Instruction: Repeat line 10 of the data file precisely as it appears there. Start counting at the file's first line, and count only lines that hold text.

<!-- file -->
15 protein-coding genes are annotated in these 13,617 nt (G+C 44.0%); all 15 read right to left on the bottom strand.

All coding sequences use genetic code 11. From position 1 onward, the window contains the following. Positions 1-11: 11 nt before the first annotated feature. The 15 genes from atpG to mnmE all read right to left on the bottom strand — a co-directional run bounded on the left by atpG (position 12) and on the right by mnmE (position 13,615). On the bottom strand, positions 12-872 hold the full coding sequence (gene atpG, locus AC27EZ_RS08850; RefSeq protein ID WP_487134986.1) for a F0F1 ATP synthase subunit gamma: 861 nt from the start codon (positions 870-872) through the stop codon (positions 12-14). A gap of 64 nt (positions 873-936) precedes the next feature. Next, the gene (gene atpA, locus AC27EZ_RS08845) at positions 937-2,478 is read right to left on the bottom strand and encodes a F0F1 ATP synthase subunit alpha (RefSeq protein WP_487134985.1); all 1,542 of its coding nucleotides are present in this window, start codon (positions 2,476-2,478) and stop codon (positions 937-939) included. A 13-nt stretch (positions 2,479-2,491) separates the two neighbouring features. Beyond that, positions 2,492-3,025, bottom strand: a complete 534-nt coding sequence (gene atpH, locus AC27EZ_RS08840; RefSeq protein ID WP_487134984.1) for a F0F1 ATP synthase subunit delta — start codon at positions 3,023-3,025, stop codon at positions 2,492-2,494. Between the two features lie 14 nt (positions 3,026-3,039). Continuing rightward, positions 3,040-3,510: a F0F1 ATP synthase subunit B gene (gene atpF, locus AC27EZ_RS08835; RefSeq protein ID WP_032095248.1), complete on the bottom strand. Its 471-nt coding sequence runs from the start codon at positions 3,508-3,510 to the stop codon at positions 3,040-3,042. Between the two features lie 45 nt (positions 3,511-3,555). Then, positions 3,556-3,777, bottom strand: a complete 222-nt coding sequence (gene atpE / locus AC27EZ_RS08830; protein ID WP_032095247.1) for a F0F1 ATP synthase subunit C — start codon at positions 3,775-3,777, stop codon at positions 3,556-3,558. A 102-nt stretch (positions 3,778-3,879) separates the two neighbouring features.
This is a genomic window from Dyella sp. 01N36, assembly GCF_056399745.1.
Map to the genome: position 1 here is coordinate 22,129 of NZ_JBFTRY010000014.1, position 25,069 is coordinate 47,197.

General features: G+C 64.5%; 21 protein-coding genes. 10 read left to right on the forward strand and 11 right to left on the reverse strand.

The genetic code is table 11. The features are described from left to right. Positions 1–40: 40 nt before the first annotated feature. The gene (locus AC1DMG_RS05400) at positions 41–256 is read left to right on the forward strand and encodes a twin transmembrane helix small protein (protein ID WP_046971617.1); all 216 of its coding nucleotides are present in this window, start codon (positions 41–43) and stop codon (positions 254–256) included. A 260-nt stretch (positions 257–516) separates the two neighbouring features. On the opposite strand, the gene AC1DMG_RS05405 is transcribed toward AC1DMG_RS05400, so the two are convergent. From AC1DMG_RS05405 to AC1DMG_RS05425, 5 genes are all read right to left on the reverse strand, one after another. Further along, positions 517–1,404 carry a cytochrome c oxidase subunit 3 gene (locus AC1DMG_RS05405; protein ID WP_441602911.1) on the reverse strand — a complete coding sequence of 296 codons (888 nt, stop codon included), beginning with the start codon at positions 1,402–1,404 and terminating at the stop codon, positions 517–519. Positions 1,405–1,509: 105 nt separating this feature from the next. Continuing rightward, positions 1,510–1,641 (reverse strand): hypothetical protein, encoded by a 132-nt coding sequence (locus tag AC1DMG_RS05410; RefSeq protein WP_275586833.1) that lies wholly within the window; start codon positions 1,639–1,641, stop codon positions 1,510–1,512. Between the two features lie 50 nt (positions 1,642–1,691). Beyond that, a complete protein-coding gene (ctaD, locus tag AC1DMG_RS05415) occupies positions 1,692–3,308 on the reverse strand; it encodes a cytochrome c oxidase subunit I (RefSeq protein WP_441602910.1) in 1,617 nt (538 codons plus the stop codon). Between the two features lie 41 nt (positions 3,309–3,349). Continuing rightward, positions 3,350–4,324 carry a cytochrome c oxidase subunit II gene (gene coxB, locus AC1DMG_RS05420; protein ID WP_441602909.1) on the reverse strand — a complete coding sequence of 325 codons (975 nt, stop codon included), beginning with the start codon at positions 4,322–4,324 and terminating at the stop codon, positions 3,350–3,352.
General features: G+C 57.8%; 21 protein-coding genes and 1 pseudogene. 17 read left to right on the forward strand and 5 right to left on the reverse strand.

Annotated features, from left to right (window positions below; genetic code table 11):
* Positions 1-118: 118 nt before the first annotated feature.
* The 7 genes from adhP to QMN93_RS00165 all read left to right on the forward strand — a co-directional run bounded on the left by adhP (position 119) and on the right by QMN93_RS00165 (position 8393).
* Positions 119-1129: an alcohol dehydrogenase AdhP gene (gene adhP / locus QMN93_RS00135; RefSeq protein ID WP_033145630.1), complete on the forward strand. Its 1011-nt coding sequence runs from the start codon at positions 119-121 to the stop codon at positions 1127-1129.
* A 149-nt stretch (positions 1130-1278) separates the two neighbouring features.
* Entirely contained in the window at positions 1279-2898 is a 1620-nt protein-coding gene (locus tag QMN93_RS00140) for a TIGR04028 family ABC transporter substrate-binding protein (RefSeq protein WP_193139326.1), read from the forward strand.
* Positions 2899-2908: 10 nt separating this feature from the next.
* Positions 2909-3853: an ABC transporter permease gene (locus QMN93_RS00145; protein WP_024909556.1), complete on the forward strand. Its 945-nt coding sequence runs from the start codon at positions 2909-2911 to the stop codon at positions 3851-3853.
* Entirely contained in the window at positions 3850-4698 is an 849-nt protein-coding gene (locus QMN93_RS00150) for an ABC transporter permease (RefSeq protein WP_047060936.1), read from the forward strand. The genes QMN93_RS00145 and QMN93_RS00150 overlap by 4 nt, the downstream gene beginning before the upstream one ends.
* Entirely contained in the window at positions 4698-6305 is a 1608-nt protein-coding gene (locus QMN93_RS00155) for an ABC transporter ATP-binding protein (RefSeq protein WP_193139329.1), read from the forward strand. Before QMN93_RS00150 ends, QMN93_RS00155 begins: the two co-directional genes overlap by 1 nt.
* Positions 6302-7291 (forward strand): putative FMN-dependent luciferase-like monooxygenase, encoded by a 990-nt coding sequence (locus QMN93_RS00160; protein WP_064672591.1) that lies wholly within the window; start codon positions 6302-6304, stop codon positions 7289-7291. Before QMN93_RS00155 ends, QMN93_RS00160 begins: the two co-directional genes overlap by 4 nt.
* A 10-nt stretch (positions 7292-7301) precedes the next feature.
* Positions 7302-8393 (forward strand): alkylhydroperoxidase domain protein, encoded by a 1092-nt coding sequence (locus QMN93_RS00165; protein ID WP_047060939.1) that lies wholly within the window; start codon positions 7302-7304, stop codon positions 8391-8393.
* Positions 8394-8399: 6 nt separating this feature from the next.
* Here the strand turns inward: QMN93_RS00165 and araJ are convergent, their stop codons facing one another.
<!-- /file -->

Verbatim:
* The 7 genes from adhP to QMN93_RS00165 all read left to right on the forward strand — a co-directional run bounded on the left by adhP (position 119) and on the right by QMN93_RS00165 (position 8393).